UK-based Thomas Cook Airlines is one of several British leisure carriers to have ceased operations in the last few years. It began operations in 1999 under the name JMC, before becoming know as Thomas Cook Airlines following a rebrand in 2003. Over the years, its fleet grew through various acquisitions, including a merger with MyTravel Airways in 2008. But what became of its remaining aircraft after it folded in 2019? Let’s take a look.
Thomas Cook’s collapse
Thomas Cook’s fall in 2019 was the culmination of a decade of financial issues. These began in 2009, when it issued a profit warning. The following year, its debts had grown from £249 million ($324 million) to £804 million ($1.05 billion). This figure reached £1.6 billion ($2.09 billion) in 2017, and the end was nigh. It remained operational for just two more years.
September 23rd, 2019 saw the carrier collapse, having reported its worst-ever half-year results the previous May. Thomas Cook Airlines’ ongoing financial struggles ultimately forced it to declare bankruptcy, leaving 600,000 of its customers stranded abroad.
These passengers were eventually able to be repatriated by efforts like Operation Matterhorn. Data from ch-aviation.com shows that, at the time of the airline’s collapse, its fleet consisted of 27 Airbus A321s and seven A330s. Let’s see where these planes ended up.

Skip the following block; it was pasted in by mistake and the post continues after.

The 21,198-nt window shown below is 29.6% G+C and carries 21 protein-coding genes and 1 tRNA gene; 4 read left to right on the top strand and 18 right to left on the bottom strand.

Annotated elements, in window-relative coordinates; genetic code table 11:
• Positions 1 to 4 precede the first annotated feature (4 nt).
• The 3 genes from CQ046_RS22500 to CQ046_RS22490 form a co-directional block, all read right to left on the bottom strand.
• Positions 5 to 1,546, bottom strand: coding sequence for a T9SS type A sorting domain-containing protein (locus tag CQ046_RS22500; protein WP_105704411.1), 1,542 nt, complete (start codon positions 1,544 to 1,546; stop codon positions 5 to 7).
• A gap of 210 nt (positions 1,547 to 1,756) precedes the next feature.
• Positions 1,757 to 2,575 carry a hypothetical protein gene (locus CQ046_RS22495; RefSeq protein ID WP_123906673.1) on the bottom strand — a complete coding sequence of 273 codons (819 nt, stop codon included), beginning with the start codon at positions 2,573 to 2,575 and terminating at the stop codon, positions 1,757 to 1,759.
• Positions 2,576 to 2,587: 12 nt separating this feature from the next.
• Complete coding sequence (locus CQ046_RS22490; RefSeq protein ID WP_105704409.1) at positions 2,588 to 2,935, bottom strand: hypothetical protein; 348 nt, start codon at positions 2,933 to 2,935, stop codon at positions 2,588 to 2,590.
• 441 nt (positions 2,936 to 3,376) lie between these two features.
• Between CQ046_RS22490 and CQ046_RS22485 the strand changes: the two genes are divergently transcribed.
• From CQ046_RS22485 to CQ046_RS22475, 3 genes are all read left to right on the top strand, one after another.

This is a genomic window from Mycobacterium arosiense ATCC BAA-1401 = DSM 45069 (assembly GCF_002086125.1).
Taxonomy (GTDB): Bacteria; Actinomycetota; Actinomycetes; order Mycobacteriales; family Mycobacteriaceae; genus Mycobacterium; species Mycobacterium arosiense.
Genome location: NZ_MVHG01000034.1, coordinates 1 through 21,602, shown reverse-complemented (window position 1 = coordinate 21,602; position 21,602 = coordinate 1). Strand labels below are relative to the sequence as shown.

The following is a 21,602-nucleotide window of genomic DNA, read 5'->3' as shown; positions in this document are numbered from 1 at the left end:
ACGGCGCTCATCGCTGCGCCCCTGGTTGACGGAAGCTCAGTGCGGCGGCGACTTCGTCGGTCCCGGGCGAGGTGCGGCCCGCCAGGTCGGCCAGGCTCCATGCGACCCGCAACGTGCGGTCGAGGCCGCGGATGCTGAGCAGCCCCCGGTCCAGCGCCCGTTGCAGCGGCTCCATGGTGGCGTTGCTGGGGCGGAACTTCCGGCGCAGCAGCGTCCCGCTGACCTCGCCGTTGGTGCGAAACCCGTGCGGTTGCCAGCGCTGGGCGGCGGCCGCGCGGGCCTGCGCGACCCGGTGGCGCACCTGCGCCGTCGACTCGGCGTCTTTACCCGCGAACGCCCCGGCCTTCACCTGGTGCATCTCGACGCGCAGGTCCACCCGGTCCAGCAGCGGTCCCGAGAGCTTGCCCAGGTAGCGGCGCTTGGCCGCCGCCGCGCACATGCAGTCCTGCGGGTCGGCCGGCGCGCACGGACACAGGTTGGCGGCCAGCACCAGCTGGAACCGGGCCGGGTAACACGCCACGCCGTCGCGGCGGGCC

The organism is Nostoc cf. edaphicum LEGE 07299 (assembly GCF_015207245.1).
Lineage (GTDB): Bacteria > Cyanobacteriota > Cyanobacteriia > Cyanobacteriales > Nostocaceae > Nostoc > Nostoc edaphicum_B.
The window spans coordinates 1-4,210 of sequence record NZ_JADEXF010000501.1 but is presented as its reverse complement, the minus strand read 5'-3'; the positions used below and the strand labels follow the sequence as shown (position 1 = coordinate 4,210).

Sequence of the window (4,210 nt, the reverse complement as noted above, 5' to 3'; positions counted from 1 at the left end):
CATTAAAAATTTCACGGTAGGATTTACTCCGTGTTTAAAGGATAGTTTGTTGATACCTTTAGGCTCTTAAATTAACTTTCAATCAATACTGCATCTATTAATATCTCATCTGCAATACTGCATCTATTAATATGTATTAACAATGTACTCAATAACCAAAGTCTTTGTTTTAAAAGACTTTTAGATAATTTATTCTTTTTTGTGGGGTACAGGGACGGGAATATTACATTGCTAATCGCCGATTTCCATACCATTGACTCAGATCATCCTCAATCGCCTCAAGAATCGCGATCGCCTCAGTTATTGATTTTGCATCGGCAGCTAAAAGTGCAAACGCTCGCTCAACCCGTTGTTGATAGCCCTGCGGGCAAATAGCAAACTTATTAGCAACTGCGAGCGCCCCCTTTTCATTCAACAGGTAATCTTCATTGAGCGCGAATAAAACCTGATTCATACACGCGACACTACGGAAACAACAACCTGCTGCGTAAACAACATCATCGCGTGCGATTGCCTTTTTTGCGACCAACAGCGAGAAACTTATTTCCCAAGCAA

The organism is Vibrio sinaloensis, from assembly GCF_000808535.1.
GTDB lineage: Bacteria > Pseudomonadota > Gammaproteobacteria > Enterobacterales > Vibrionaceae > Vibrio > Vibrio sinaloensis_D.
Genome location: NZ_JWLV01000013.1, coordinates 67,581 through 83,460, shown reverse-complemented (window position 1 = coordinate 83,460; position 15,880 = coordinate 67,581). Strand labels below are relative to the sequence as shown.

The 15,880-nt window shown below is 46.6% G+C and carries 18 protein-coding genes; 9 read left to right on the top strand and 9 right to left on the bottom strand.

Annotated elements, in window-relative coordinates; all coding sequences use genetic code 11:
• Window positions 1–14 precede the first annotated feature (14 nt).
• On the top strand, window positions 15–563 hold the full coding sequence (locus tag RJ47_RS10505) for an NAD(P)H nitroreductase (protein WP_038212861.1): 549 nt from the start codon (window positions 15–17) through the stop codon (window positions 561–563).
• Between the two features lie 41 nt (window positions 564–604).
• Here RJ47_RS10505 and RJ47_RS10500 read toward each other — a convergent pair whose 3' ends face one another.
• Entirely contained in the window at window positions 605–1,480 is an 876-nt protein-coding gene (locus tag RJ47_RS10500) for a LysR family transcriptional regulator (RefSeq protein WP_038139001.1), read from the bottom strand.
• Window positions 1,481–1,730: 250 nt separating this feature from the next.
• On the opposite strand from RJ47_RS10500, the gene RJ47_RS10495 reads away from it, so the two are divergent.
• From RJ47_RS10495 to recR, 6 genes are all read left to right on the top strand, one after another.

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Where did the A321s end up?
We’ll start by examining the fates of Thomas Cook’s most common aircraft at the time of its collapse, the Airbus A321. Its 27 examples made up nearly 80% of the carrier’s fleet in September 2019. These stretched A320 family variants were densely configured to serve high-demand leisure routes, seating either 214 or 220 economy passengers.
Most of these planes returned to their lessors after Thomas Cook’s collapse. These companies were Air Lease Corporation, Aviation Capital Group, Aviation PLC, Avolon, BBAM, Castlelake, Carlyle Aviation Partners, and ICBC. Certain examples went straight to other airlines, such as SmartLynx and Avion Express. Meanwhile, G-TCDZ has been scrapped.
The fates of the A330s
Scrapping was a fate that met three of Thomas Cook’s widebody A330-200s after its collapse. These twin-aisle jets met this fate immediately after Thomas Cook went under: G-MDBD, G-MLJL, and G-OMYT. All of these procedures took place in Manchester in February 2021. These aircraft seated 49 premium economy and 273 economy passengers.
In the immediate aftermath of Thomas Cook’s collapse, its remaining four A330s returned to Air Lease Corporation (one plane) and Aviation Capital Group (three). Some of these had slightly fewer seats than the scrapped examples. Their economy cabins featured 264, 265, or 273 seats. Meanwhile, the 49-seat premium economy section remained.
Three of these planes, whose ages range from 12 to 20 years, have flown other carriers since leaving. Two served Sunclass Airlines, the group’s renamed Scandinavian subsidiary, during the 2019/20 winter season, but have since returned to storage. The final example, G-TCXD, has flown for Floridian cargo carrier National Airlines since March 2020.
Which of Thomas Cook’s aircraft did you fly on during the airline’s period of operation? Where did they take you? Let us know your thoughts and experiences in the comments.